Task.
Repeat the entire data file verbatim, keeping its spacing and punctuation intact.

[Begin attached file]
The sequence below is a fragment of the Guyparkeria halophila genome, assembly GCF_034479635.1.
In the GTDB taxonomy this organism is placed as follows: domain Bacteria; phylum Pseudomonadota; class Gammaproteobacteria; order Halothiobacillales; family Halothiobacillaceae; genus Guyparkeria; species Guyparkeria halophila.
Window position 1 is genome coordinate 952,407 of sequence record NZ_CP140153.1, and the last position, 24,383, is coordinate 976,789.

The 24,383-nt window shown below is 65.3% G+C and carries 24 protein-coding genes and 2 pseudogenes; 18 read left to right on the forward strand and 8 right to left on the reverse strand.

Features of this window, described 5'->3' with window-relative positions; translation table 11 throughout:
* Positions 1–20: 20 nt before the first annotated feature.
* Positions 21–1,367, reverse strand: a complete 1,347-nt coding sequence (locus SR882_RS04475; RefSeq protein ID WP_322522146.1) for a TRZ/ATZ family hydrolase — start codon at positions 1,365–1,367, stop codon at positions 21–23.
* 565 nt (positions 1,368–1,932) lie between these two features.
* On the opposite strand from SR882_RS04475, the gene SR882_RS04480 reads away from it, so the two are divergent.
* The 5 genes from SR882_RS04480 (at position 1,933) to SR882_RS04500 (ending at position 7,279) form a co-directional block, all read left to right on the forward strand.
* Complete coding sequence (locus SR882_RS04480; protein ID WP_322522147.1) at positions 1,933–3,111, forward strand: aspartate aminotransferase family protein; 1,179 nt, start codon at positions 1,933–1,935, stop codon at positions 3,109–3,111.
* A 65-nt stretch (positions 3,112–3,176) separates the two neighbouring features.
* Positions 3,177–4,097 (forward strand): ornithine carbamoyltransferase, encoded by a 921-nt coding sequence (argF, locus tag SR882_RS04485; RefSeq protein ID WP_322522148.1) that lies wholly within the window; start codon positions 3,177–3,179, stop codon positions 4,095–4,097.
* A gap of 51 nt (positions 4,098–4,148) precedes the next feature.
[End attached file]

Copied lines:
The sequence below is a fragment of the Guyparkeria halophila genome, assembly GCF_034479635.1.
In the GTDB taxonomy this organism is placed as follows: domain Bacteria; phylum Pseudomonadota; class Gammaproteobacteria; order Halothiobacillales; family Halothiobacillaceae; genus Guyparkeria; species Guyparkeria halophila.
Window position 1 is genome coordinate 952,407 of sequence record NZ_CP140153.1, and the last position, 24,383, is coordinate 976,789.

The 24,383-nt window shown below is 65.3% G+C and carries 24 protein-coding genes and 2 pseudogenes; 18 read left to right on the forward strand and 8 right to left on the reverse strand.

Features of this window, described 5'->3' with window-relative positions; translation table 11 throughout:
* Positions 1–20: 20 nt before the first annotated feature.
* Positions 21–1,367, reverse strand: a complete 1,347-nt coding sequence (locus SR882_RS04475; RefSeq protein ID WP_322522146.1) for a TRZ/ATZ family hydrolase — start codon at positions 1,365–1,367, stop codon at positions 21–23.
* 565 nt (positions 1,368–1,932) lie between these two features.
* On the opposite strand from SR882_RS04475, the gene SR882_RS04480 reads away from it, so the two are divergent.
* The 5 genes from SR882_RS04480 (at position 1,933) to SR882_RS04500 (ending at position 7,279) form a co-directional block, all read left to right on the forward strand.
* Complete coding sequence (locus SR882_RS04480; protein ID WP_322522147.1) at positions 1,933–3,111, forward strand: aspartate aminotransferase family protein; 1,179 nt, start codon at positions 1,933–1,935, stop codon at positions 3,109–3,111.
* A 65-nt stretch (positions 3,112–3,176) separates the two neighbouring features.
* Positions 3,177–4,097 (forward strand): ornithine carbamoyltransferase, encoded by a 921-nt coding sequence (argF, locus tag SR882_RS04485; RefSeq protein ID WP_322522148.1) that lies wholly within the window; start codon positions 3,177–3,179, stop codon positions 4,095–4,097.
* A gap of 51 nt (positions 4,098–4,148) precedes the next feature.